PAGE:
Holiday Shopping Safety Tips
VIEW MORE by Charles Montaldo
Updated February 11, 2019
The holiday season is a time when people can become careless and vulnerable to theft and other holiday crimes. People are often in a rush buying gifts, decorating their homes, visiting friends or traveling. There is a big increase in the number of people that are out and about shopping at the malls and grocery stores, packing the parking lots, grabbing taxis, filling up the seats on rapid transit and waiting in lines at ATM machines.
Many stores extend hours late into the night. People head to the stores after work, then at closing time, you see them emerging with the dazed eyes of sleepwalkers. Amazingly, then the mall parking lots empty out in record time and within minutes become deserted. Without fail, there are always a handful of people wandering the lots alone, looking for where they parked their cars or digging through handfuls of shopping bags searching for their lost car keys.
To normal, law-abiding people, all of this kind of holiday hoopla and pressure is just part of the festive mood of the season. And all the gaiety, unfortunately, also tends to cause people to let their innate sense of caution temporarily fall by the wayside.
Why Thieves Love the Holiday Season
All the hustle and bustle going on over the holidays gives thieves what they want, almost as much as an unlocked bank vault, and that is the opportunity to become invisible. By being as nondescript as possible, they can move through big crowds of rushed and distracted people without anyone noticing them. They can pickpocket and shoplift and when their victims realize that they have been robbed, they will have no idea who did it.
In most communities, the police work additional hours during November and December. They are kept busy the increase in traffic accidents, home fires, bar fights, and family disputes. Also, during the month of December, more people die of natural causes than any other time of the year. Police often have to change their regular routines and leave the nightly patrol through neighborhoods to answer emergency calls.
Thieves Feed on Opportunities
Thieves know that the police are overloaded during the holiday season and they take full advantage it. They thrive on the fact that the police and stores’ loss prevention staff have their hands full with amateur thieves who are hauled to jail for trying to steal from the electronics departments or waiting for the parents of pre-teens who pocketed the latest video game.
In the meantime, the professional thieves are busy breaking into cars in the parking lots to steal gifts, cell phones, and electronics, or stalking and robbing or scamming the people who are alone. Some thieves prefer burglarizing homes. They spend their time walking neighborhoods, looking for houses that appear that the homeowners are away. Darkened homes nestled between neighbors with front yards bursting with holiday lights will draw their attention.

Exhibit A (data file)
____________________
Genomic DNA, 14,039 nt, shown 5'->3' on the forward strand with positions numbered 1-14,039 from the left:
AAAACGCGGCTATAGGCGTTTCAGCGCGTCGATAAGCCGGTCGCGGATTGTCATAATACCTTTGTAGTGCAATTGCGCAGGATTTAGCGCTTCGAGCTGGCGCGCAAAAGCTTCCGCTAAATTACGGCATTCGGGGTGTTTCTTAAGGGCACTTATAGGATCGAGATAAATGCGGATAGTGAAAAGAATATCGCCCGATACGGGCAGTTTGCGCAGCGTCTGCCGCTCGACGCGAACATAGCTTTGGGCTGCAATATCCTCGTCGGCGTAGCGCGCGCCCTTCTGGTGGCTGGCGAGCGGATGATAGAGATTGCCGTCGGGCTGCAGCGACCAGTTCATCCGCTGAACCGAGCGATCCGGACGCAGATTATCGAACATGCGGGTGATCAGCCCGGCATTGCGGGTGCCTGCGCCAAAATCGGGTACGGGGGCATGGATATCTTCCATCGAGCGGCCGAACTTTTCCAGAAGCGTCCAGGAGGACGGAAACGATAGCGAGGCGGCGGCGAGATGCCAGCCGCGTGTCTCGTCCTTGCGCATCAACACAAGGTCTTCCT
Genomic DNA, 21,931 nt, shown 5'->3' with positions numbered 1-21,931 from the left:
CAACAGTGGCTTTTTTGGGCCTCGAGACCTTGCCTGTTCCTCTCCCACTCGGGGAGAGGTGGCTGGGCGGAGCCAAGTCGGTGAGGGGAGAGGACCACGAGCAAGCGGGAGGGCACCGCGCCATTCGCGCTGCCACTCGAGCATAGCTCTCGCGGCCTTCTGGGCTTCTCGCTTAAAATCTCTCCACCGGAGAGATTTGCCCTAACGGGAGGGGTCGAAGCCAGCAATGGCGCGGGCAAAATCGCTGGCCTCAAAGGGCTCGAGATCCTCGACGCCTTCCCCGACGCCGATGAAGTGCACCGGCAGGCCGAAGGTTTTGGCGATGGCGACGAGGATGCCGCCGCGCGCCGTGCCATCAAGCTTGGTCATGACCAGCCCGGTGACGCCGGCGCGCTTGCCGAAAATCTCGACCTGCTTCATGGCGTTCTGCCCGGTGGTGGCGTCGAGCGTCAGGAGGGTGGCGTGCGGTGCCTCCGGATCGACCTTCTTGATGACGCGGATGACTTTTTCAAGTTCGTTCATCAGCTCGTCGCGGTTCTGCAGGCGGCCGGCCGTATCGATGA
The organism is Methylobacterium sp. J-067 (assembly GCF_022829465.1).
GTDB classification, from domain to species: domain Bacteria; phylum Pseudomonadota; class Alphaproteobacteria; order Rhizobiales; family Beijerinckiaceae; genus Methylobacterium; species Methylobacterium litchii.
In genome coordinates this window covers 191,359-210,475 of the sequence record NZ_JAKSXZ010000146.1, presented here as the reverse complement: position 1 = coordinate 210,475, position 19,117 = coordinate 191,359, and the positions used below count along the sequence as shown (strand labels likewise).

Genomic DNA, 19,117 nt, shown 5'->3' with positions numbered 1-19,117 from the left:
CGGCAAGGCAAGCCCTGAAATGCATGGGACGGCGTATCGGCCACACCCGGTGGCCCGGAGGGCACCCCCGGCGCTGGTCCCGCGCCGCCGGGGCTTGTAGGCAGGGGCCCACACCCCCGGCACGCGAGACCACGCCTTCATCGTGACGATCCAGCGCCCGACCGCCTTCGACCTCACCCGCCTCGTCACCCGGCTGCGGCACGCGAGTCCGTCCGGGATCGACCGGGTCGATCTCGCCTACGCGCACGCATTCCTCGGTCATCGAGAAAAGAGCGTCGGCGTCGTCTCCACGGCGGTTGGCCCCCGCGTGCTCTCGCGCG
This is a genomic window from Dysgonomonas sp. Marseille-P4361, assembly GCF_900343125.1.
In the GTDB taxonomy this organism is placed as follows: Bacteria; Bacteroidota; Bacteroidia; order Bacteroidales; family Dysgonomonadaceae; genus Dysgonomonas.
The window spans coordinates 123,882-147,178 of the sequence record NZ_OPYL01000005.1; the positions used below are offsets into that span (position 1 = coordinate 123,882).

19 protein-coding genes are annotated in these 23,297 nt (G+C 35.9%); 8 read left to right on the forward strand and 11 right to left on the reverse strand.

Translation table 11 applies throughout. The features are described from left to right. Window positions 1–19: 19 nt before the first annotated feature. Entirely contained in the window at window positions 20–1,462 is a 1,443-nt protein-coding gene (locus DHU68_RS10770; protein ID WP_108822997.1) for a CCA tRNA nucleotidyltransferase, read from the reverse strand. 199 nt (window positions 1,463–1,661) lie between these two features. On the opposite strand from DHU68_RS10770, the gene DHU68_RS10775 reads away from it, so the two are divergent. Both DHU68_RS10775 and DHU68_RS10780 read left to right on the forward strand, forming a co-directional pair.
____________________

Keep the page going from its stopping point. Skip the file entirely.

Having the kids off from school is another concern because of the number of unsupervised teens hanging around without anything to do. Homes within neighborhoods are broken in more times by young male teens that live in or near the neighborhood. They often choose a home and then hang out to see when the homeowners leave each day. They might be so brazen and ring the doorbell, then pretend to try to sell something if anyone answers.
How to Keep From Becoming a Holiday Crime Victim
The following tips can help you be more careful, prepared and aware during the holiday season.
- Try to shop during the day, but if you do shop at night, do not do it alone.
- Dress casually and comfortably.
- Avoid wearing expensive jewelry.
- Do not carry a purse or wallet, if possible. Consider bringing a security travel pouch instead.
- Always carry your driver’s license or identification along with necessary cash, checks and/or a credit card you expect to use.
- Recognize when you are rushed, distracted and stressed out, and stay alert to what is going on around you.
- Avoid carrying large amounts of cash.
- Pay for purchases with a check or credit card when possible.
- Keep cash in your front pocket.
- If you discover that a credit card is missing, notify the credit card company as soon as possible. Don’t assume that you misplaced it and will find it later.
- Keep a record of all of your credit card numbers in a safe place at home.
- Be extra careful if you do carry a wallet or purse. They are the prime targets of criminals in crowded shopping areas, terminals, bus stops, on buses and other rapid transit.
- Avoid overloading yourself with packages. It is important to have clear visibility and freedom of motion if you are approached.
- Beware of strangers approaching you for any reason. At this time of year, con-artists may try various methods of distracting you, including working in teams, with the intention of taking your money or belongings.
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